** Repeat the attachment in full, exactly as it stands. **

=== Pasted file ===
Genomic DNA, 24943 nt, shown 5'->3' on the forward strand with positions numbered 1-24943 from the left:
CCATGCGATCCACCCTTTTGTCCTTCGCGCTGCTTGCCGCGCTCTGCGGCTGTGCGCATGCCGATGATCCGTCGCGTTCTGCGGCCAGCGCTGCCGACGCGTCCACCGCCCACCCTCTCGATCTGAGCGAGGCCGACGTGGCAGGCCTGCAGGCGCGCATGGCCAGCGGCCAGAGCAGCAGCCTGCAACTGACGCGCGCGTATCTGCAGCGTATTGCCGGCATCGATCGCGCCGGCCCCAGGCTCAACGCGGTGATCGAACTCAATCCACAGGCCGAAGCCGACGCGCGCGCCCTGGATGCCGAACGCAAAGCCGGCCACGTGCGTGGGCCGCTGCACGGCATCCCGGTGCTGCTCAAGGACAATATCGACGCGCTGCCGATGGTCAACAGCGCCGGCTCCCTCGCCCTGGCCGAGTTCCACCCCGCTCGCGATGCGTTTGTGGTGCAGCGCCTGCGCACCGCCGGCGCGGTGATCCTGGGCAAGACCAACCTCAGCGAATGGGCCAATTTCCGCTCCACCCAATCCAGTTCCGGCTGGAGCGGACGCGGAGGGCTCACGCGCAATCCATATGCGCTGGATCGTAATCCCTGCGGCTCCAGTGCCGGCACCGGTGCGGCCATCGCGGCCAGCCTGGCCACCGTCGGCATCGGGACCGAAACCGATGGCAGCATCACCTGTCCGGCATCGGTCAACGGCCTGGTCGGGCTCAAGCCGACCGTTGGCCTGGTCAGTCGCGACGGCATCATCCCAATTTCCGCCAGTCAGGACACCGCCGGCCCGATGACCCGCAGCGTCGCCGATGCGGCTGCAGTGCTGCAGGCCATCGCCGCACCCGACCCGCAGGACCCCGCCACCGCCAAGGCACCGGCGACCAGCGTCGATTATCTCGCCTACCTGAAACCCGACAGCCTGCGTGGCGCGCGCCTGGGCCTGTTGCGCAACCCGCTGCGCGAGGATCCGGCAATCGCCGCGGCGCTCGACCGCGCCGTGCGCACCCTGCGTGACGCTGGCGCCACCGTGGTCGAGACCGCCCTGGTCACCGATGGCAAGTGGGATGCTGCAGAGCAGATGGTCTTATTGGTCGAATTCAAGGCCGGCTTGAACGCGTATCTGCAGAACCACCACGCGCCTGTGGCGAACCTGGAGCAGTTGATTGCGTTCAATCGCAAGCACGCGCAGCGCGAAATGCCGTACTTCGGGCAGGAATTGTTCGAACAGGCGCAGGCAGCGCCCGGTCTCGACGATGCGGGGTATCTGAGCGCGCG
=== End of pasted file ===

Genomic DNA, 24943 nt, shown 5'->3' on the forward strand with positions numbered 1-24943 from the left:
CCATGCGATCCACCCTTTTGTCCTTCGCGCTGCTTGCCGCGCTCTGCGGCTGTGCGCATGCCGATGATCCGTCGCGTTCTGCGGCCAGCGCTGCCGACGCGTCCACCGCCCACCCTCTCGATCTGAGCGAGGCCGACGTGGCAGGCCTGCAGGCGCGCATGGCCAGCGGCCAGAGCAGCAGCCTGCAACTGACGCGCGCGTATCTGCAGCGTATTGCCGGCATCGATCGCGCCGGCCCCAGGCTCAACGCGGTGATCGAACTCAATCCACAGGCCGAAGCCGACGCGCGCGCCCTGGATGCCGAACGCAAAGCCGGCCACGTGCGTGGGCCGCTGCACGGCATCCCGGTGCTGCTCAAGGACAATATCGACGCGCTGCCGATGGTCAACAGCGCCGGCTCCCTCGCCCTGGCCGAGTTCCACCCCGCTCGCGATGCGTTTGTGGTGCAGCGCCTGCGCACCGCCGGCGCGGTGATCCTGGGCAAGACCAACCTCAGCGAATGGGCCAATTTCCGCTCCACCCAATCCAGTTCCGGCTGGAGCGGACGCGGAGGGCTCACGCGCAATCCATATGCGCTGGATCGTAATCCCTGCGGCTCCAGTGCCGGCACCGGTGCGGCCATCGCGGCCAGCCTGGCCACCGTCGGCATCGGGACCGAAACCGATGGCAGCATCACCTGTCCGGCATCGGTCAACGGCCTGGTCGGGCTCAAGCCGACCGTTGGCCTGGTCAGTCGCGACGGCATCATCCCAATTTCCGCCAGTCAGGACACCGCCGGCCCGATGACCCGCAGCGTCGCCGATGCGGCTGCAGTGCTGCAGGCCATCGCCGCACCCGACCCGCAGGACCCCGCCACCGCCAAGGCACCGGCGACCAGCGTCGATTATCTCGCCTACCTGAAACCCGACAGCCTGCGTGGCGCGCGCCTGGGCCTGTTGCGCAACCCGCTGCGCGAGGATCCGGCAATCGCCGCGGCGCTCGACCGCGCCGTGCGCACCCTGCGTGACGCTGGCGCCACCGTGGTCGAGACCGCCCTGGTCACCGATGGCAAGTGGGATGCTGCAGAGCAGATGGTCTTATTGGTCGAATTCAAGGCCGGCTTGAACGCGTATCTGCAGAACCACCACGCGCCTGTGGCGAACCTGGAGCAGTTGATTGCGTTCAATCGCAAGCACGCGCAGCGCGAAATGCCGTACTTCGGGCAGGAATTGTTCGAACAGGCGCAGGCAGCGCCCGGTCTCGACGATGCGGGGTATCTGAGCGCGCG